Kim Jong-Nam murder: Suspect paid just $90 for 'TV prank show'
South Korea has blamed North leader Kim Jong-Un of plotting his half-brother's murder to further strengthen his power over the secluded country. Photograph: (Getty)
An Indonesian woman, detained in Malaysia in connection with the murder of Kim Jong-Nam, said she was paid just RM400 ($90) for participating in what she believed was a TV prank show, a senior diplomat reportedly told media.
Twenty five-year-old Siti Aisyah said she thought she was handling something like "baby oil" and not a lethal nerve agent manufactured for chemical warfare.
Two women were caught on CCTV spraying a liquid into Kim Jong-Nam's face at Kuala Lumpur international airport on February 13.
On Friday, Malaysia revealed that the liquid used to assassinate Kim was a nerve agent that has been banned by the United Nations as a weapon of mass destruction.
Indonesia's deputy ambassador to Malaysia Andreano Erwin said it was premature to think of the nature of charges that would be slapped on her.
Erwin had received consular access to Siti in Kulaa Lumpur on Saturday.
Another female suspect, Doan Thi Huong, 28, is also in custody over the murder, but Erwin said Siti had told Indonesian consular staff she did not know her.
Malaysian police have said one of the women arrested after the attack fell ill in custody, adding she had been vomiting.
However, Erwin said Siti was physically healthy.
The news Friday that lethal VX nerve agent was used in the attack brought condemnation from South Korea, which has pointed the finger at the North over Kim's death.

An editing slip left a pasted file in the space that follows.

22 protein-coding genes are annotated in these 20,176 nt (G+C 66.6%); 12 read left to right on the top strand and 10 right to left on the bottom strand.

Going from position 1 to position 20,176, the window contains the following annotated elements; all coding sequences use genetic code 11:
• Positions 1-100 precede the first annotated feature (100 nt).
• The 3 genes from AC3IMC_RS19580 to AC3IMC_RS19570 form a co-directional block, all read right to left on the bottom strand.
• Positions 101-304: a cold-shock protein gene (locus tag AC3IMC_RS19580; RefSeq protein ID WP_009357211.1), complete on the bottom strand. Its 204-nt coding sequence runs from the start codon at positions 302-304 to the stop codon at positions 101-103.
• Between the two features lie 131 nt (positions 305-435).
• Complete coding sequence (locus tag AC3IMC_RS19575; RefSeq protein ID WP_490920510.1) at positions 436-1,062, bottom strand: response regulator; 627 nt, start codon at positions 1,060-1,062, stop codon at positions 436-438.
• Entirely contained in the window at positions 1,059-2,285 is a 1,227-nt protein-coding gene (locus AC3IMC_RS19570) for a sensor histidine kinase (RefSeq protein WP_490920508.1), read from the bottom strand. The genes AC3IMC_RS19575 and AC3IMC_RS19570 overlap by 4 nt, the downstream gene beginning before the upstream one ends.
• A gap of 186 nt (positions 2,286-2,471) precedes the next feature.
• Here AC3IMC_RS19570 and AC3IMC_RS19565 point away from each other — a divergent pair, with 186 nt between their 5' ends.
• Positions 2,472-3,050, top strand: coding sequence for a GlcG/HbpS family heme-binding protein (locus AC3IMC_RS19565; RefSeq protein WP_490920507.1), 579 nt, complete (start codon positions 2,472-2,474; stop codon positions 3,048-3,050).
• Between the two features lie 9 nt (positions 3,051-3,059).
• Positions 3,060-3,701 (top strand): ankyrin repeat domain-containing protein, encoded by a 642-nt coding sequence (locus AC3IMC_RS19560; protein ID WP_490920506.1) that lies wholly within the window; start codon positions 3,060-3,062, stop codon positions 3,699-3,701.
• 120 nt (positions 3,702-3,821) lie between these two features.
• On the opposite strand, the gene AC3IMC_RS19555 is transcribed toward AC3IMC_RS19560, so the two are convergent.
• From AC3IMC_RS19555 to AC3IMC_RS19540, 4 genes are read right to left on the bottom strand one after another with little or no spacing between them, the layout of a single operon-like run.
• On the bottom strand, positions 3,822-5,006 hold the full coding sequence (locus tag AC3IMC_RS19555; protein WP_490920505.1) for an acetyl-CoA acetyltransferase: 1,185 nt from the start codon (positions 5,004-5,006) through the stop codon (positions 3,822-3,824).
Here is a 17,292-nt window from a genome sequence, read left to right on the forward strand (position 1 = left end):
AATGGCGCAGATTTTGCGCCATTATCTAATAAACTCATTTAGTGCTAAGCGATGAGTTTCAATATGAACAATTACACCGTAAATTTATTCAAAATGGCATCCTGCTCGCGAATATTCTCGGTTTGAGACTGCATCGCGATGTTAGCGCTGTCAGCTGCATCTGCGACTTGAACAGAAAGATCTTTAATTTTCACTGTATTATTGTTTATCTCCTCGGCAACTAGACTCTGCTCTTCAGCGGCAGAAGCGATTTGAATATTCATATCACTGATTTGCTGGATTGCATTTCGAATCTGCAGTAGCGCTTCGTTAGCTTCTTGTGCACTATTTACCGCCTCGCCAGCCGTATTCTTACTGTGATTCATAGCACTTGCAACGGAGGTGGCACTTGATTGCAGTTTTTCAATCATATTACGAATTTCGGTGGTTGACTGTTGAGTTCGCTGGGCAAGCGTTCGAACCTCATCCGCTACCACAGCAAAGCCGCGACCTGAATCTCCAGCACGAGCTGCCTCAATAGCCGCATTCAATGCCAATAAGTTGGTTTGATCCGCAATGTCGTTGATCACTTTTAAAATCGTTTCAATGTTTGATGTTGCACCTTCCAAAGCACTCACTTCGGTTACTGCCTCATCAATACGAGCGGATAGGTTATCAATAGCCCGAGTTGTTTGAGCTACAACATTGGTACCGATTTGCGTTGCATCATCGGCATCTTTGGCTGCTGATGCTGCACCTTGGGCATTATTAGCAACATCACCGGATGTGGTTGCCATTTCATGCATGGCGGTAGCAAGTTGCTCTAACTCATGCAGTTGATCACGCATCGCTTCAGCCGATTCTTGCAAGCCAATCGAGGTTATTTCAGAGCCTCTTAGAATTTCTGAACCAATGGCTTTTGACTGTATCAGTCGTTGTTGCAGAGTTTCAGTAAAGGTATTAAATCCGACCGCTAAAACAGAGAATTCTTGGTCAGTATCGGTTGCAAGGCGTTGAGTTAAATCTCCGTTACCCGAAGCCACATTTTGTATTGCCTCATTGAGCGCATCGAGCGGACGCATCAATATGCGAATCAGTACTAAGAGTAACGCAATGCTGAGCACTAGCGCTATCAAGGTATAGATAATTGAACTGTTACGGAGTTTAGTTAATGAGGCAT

Seoul slammed the use of the toxin as a "blatant violation of the Chemical Weapons Convention and other international norms".
The fallout from the attack continued after US media reported unofficial talks in New York between North Korean and former American officials had been cancelled.
Earlier Saturday Malaysian police told the public they would do everything possible to ensure there was no risk from the lethal VX nerve agent used to assassinate Kim Jong-Nam.
People were worried about the use of the highly toxic agent, state police chief Abdul Samah Mat said.
"We are taking action on this to be really sure," Abdul Samah said.
"We are working closely with our counterparts from our chemistry department, forensics and the team from the nuclear atomic agency in Malaysia."
He added: "We want to make it clear to the public if there is any effects ... which could affect the health of the people."
National police chief Khalid Abu Bakar said Friday experts would sweep the airport terminal where the attack took place for traces of the toxin as well as other locations the two female suspects visited.
Detectives are also holding a North Korean man but want to speak to seven other North Koreans, four of whom are thought to have fled to Pyongyang.
One man wanted for questioning, who is believed to still be in Malaysia, is senior North Korean embassy official Hyon Kwang Song, who enjoys diplomatic immunity.
However, Abdul Samah insisted under Malaysian law "we have the right to call anybody for statements for our investigations".
He added if wanted people do not co-operate, police would issue a notice "compelling" them to come forward.
Abdul Samah also told reporters an investigation in connection to the murder was ongoing at an apartment complex in Kuala Lumpur but declined to comment on local media reports chemicals has been seized from the address.
No next-of-kin have yet come forward to formally identify the body of the 45-year-old victim or provide a DNA sample, but Abdul Samah said authorities would give relatives a "reasonable" amount of time to do so.
(WION with inputs from AFP)